It is right to say that the fado melodies most times transmit that feeling of melancholy or even sadness, that in Portuguese is often called ‘saudade’, and can be also translated as ‘longing’ or ‘nostalgia’. This is clearly reflected in ‘Através do Fado’ in songs such as: ‘Medo’ (‘Fear’,with music composed by Alain Oulman, and lyrics by Reinaldo Ferreira), ‘Minha mae, eu canto a noite’ (Mother, I sing the night’, lyrics Vasco de Lima Couto, music José Joaquim Cavalheiro), ‘Sem peso ou medida’ (‘Without weight or measure’, lyrics Tiago Torres da Silva, music Alfredo Marceneiro). But obviously, on the other hand there are also happy tunes such as ‘Era Uma vez’ (‘Once upon a time’), or the classic ‘Oiça lá ó Senhor Vinho’ (‘Listen Mr. Wine’, lyrics & music Alberto Janes). So far we have only mentioned the leading lyrical exercise of Telmo, but in the fado tradition the other half of the effort resides on the instrumental part, mostly carried by the guitarra portuguesa (Portuguese guitar). This is a plucked string instrument with twelve steel strings, strung in six courses of two strings. The two guitarristas portugueses in ‘Através do fado’ are Joao Vaz and Luis Coelho, who play together with Carlos Cajé Garcia (acoustic guitar) and Pedro Sousa (bass).

Custódio Castelo

Custódio Castelo: Amália Classics on Portuguese Guitar

Artist Video Custódio Castelo

Custódio Castelo "Amália Classics on Portuguese Guitar", ARC Music, 2020

Custódio CASTELO : ‘Amália Classics on Portuguese Guitar’

The guitarra portuguesa is a descendant of the Medieval citole, based on evidence of its use in Portugal since the thirteenth century (then known as 'cítole' in Portuguese). There are two distinct Portuguese guitar models: the Lisboa and the Coimbra. The differences between the two models are the scale length (445 mm of free string length in Lisboa guitars and 470 mm in Coimbra guitars), body measurements, and other finer construction details. Overall, the Coimbra model is of simpler construction than the Lisboa model. Visually and most distinctively, the Lisboa model can easily be differentiated from the Coimbra model by its larger soundboard. Both have a very distinct timbre, the Lisboa model having a brighter and resonant sound, and the choice between the both of them falls upon each player's preferences.

Custódio Castelo is one of the world’s leading players of the Portuguese fado guitar, the instrument that helped made fado music Portugal’s Intangible Cultural Heritage (by UNESCO) in 2011. Like a predecessor such as Carlos Paredes (1925—2004), Custódio creates groundbreaking new sounds that have promoted this instrument to a concert level and that can be played solo or as accompaniment. His unique Portuguese guitar, handmade from oak root by master guitarreiro Oscar Cardoso, is capable of fine nuances of emotion, and he uses them wisely, especially for melancholy, but also to transmit a sense of jubilation.

Custódio was born in 1966 in Almeirim (100 Km N-East from Lisbon). He built and played his first string instrument at the age of seven. When he was thirteen Custódio was given an acoustic guitar, which enabled him to start playing rock as well as Portuguese popular music. He then discovered the sound of the Portuguese guitar while listening to the albums of Amália Rodrígues. He soon became a prodigy due to his audacious style of playing and the talent he showed, acknowledged by famous names of the traditional fado, such as D.Vicente da Càmara, Manuel de Almeida and Fernando Farinha, among others. At the age of eighteen he began to write his own music, and two years later Jorge Fernando invited him to record an album, thus starting a lasting musical partnership. Custódio also accompanied Jorge on his fado albums. They both recorded and produced records for artists such as Argentina Santos, Mariza, Ana Moura, María da Fé, Gonçalo Salgueiro, Fernando Maurizio and Raquel Tavares, among others.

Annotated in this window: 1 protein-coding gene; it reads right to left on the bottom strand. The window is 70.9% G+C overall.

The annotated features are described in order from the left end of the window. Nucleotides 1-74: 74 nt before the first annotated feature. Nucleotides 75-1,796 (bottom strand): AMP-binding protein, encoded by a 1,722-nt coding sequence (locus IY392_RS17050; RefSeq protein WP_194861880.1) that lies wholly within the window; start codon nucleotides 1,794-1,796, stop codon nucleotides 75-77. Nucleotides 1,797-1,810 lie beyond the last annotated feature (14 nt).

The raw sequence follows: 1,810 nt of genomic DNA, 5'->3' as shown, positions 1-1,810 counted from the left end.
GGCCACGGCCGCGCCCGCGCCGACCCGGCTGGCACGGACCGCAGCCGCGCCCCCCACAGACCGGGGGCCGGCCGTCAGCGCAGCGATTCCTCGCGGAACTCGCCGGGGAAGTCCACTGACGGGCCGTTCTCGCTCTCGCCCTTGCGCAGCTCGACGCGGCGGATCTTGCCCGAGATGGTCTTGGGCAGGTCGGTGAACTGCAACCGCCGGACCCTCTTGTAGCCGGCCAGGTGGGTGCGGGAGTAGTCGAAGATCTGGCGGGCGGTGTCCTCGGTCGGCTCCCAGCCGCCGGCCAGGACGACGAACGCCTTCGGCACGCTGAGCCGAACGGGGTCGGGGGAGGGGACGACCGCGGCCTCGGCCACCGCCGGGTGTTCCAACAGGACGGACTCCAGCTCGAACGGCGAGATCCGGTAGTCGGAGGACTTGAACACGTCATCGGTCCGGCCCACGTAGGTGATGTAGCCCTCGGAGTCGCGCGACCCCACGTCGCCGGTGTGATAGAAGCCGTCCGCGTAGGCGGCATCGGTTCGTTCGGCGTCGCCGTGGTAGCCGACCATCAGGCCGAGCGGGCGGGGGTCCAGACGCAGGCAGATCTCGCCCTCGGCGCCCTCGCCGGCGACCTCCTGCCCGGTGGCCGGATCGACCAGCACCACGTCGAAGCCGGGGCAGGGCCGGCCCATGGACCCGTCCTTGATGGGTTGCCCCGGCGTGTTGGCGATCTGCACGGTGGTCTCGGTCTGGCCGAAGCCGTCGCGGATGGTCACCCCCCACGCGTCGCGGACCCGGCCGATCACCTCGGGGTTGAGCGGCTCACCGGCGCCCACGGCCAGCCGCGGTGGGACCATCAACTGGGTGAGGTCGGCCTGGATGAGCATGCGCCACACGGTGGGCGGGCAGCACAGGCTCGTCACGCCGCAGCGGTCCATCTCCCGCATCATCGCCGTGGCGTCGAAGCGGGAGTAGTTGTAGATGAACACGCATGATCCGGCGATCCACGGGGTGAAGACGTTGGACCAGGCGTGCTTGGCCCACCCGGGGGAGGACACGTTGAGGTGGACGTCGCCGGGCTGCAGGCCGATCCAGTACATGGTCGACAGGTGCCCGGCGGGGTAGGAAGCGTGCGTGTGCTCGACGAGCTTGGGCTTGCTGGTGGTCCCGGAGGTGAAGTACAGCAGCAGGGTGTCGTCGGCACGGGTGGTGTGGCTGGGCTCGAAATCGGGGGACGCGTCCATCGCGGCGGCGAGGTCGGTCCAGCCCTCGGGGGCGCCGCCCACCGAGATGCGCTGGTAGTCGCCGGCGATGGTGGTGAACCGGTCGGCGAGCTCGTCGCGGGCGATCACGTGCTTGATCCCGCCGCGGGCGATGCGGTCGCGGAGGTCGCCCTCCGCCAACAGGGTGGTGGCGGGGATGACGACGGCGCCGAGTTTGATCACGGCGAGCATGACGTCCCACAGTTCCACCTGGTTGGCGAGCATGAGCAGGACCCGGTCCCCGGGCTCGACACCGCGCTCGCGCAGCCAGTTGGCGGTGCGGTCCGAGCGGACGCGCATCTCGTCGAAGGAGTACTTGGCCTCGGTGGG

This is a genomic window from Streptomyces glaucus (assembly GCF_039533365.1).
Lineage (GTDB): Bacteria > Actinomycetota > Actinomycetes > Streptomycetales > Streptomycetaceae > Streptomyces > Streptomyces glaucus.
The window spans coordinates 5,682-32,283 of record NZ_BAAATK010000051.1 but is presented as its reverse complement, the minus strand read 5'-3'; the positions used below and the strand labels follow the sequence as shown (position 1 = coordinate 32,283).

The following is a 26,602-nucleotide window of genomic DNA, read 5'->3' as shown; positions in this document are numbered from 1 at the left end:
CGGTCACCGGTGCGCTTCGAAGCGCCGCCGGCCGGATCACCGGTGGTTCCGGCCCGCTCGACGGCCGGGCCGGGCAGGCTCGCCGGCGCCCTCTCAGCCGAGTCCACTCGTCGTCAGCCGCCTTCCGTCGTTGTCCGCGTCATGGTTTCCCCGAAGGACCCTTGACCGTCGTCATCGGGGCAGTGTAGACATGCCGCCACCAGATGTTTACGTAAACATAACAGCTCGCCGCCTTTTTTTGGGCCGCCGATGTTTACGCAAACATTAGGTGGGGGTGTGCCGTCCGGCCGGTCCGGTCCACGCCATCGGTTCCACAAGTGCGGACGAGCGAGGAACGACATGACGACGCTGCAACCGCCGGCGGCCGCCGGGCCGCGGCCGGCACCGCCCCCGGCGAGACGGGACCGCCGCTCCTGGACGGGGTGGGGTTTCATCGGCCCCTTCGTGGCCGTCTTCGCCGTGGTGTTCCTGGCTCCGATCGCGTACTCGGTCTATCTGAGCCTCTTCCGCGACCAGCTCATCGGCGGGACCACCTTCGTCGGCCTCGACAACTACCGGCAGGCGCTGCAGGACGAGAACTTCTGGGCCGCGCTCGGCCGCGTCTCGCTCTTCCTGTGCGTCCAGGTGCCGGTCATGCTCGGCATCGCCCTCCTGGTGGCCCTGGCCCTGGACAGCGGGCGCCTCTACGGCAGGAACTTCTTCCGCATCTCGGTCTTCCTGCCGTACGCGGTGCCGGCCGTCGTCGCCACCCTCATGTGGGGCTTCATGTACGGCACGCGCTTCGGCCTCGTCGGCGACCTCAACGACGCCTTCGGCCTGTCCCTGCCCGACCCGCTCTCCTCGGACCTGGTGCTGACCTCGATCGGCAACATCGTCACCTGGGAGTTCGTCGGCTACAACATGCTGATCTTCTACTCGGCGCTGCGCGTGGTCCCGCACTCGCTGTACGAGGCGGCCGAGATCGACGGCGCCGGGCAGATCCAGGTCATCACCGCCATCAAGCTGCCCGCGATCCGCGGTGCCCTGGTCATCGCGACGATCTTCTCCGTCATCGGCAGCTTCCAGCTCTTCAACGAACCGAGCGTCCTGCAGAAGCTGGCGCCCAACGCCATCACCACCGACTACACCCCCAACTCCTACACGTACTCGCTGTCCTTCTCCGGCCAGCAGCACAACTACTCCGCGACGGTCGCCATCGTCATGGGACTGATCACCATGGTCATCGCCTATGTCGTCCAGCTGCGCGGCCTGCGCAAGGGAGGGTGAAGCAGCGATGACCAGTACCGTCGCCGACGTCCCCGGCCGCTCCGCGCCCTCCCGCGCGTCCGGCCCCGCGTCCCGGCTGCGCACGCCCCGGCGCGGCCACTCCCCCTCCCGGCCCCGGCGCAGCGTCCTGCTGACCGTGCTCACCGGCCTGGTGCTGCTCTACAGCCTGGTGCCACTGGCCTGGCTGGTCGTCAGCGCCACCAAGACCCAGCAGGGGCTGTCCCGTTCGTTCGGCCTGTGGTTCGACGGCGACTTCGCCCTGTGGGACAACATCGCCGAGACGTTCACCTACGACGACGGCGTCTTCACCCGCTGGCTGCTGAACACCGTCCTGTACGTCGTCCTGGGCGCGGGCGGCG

An important career highlight was his participation in Misia’s “Garras dos Sentidos” through which he became her main accompanist for two years; in Camané’s “Na Linha da Vida” after which he toured with Camané and Carlos do Carmo; Mariza’s first Album “Fado em Min” and the accompaniment of Mafalda Arnauth at “The Royal Hope Charity Gala”, with Sarah Brightman, the Royal Ballet, Placido Domingo and Joaquín Cortés. In 2010 he was honored with the Amália Rodrigues Award for Best Fado Instrumentalist. It was through the music of Amália Rodrigues that a young Custódio Castelo fell in love with fado. The experience was to prove prescient, as decades later, Custódio’s accompanied Amália on her final tour in the USA in the 1990’s.


Custódio Castelo’s album ‘Amália Classics in Portuguese Guitar’ (ARC Music, 2020) is exactly what the title describes, a compilation of eleven of the most popular tunes from Amália Rodrigues repertoire. All of them are arranged by Custódio for the Portuguese guitar, and played together with Carlos Garcia and Máximo Ciúro (acoustic guitars). This collection starts with the renowned ‘Estranha forma de vida’ (‘Strange way of life’, by Amália Rodrigues & Frederico Valério), followed by the trot in ‘Ai Maria’ (A.Rodrigues & Carlos Gonçalves), and the calmed enveloping of the plucking in the guitars in ‘Gaivota’ (‘Seagull’, Alexandre O’Neil & Alain Oulman), and in ‘Ai Mouraria’ (Amadeu do Vale & F.Valério). The CD also includes beautiful tunes such as the sweet and melancholic ‘Lágrima’, the merry ‘Nâo sei porque te foste embora’, or the longing in ‘Morrinha’ (A.Rodrigues & C.Gonçalves) and in ‘Tudo isto é fado’ (‘All this is fado’, Aníbal Nazaré & F.Carvalho). The happy dancing melody returns with ‘Fui aou mar a buscar sardinhas’ (‘I went to the sea to get sardines’, A.Rodrigues & C.Gonçalves). The album ends with ‘Fado Amália’ (José Galhardo & Frederico Valério), and ‘Gostava de ser quem era’ (‘I would like to be who I was’, A.Rodrigues & C.Gonçalves).

Vasco Ribeiro Casais : ‘OMIRI, Alentejo, Vol.1: Évora’